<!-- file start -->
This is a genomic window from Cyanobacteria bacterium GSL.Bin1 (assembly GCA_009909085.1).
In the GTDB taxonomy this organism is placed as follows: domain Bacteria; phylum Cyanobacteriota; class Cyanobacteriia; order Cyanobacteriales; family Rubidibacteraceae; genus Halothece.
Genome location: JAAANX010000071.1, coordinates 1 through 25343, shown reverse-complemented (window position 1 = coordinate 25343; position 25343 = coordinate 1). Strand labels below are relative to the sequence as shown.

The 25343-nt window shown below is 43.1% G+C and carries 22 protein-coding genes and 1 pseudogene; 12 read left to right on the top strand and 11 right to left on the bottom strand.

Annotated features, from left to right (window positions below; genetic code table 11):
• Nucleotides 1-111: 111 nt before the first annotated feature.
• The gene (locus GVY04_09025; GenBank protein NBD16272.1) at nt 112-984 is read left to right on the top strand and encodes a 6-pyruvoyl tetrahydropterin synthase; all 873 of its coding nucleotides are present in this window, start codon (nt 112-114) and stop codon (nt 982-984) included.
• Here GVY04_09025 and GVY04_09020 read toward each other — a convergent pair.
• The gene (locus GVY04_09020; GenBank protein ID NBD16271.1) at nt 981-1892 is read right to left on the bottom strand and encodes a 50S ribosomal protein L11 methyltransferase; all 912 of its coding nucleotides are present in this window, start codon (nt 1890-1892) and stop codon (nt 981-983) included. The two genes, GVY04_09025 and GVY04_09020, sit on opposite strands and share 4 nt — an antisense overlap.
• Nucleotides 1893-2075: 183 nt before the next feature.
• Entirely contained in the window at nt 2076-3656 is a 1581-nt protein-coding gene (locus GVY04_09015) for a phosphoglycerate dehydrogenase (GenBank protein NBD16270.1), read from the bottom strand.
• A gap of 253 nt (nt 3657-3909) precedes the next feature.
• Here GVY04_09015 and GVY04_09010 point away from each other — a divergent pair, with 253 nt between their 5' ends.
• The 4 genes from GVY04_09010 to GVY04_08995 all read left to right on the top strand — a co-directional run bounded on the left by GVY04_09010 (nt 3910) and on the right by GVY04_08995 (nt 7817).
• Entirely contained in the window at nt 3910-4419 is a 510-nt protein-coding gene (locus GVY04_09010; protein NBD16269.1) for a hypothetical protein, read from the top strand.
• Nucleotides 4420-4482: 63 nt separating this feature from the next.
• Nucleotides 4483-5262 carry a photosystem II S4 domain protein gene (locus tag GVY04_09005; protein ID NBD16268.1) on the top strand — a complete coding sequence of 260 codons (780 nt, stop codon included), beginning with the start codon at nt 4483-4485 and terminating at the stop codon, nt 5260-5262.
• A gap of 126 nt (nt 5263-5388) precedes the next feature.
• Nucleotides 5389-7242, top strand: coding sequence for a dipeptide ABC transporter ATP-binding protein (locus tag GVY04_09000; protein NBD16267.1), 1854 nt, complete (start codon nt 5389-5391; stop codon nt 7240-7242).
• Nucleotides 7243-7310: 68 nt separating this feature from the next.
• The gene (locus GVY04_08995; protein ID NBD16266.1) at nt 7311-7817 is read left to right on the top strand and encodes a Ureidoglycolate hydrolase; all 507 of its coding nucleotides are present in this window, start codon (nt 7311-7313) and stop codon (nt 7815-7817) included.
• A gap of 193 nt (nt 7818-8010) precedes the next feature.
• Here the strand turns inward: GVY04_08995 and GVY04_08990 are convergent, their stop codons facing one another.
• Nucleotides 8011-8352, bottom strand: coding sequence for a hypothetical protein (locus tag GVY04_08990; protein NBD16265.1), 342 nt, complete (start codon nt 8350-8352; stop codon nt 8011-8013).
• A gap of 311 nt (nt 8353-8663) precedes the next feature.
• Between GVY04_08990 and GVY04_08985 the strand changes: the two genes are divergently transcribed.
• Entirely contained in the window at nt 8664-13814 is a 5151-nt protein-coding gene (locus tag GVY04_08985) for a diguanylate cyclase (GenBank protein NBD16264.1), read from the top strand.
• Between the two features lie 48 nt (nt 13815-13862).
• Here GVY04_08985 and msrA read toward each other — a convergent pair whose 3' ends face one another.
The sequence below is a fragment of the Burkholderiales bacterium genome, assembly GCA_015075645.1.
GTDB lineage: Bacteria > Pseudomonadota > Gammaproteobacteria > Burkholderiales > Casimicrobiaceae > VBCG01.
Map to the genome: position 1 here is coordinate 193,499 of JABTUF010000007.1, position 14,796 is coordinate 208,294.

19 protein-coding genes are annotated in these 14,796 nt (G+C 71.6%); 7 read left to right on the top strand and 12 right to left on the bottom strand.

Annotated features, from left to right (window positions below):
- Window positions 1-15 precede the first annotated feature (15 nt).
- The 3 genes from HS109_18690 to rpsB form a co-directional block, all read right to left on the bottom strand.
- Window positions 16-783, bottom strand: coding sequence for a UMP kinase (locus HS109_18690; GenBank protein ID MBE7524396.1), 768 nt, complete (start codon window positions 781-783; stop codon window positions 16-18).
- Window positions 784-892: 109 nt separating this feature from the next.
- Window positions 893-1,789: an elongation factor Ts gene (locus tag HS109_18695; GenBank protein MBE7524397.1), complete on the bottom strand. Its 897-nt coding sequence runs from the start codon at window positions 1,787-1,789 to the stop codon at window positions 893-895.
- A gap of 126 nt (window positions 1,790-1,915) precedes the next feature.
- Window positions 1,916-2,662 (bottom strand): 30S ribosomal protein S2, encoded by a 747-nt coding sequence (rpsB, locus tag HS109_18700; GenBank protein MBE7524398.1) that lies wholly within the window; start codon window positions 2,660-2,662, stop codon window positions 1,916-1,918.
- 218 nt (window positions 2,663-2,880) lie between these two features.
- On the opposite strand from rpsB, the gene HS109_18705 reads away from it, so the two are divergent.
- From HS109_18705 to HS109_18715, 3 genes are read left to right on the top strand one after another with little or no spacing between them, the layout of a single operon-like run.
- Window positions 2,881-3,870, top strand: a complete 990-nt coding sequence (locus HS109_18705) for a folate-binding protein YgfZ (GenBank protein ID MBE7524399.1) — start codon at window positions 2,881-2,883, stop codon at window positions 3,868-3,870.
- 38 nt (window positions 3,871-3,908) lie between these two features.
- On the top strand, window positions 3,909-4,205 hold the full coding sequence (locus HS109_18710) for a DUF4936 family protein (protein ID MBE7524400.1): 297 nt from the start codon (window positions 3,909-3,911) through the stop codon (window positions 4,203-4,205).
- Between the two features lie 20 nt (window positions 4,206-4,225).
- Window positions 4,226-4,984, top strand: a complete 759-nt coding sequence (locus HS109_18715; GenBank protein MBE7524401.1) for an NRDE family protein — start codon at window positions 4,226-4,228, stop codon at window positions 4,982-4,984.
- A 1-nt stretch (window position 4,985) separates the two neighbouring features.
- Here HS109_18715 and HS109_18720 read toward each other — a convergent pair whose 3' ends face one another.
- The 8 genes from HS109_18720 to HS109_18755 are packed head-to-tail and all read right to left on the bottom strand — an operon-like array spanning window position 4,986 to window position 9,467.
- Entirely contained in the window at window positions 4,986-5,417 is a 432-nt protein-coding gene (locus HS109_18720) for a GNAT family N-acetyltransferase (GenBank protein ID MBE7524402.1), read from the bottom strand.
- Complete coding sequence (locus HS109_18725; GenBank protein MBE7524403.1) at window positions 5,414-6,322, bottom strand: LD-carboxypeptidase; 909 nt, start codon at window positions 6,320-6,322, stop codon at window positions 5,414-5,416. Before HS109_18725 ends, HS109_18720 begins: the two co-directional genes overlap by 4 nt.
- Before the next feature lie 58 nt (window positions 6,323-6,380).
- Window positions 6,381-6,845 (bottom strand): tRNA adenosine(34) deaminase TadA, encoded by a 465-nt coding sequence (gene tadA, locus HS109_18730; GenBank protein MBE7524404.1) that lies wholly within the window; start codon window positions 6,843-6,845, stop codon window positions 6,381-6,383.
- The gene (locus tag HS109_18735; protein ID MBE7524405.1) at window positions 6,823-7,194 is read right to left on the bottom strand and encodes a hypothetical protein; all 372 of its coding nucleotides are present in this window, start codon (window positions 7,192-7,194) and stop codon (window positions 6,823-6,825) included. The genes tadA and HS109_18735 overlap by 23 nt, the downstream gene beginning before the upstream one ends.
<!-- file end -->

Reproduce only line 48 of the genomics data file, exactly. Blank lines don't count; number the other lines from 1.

- Between the two features lie 20 nt (window positions 4,206-4,225).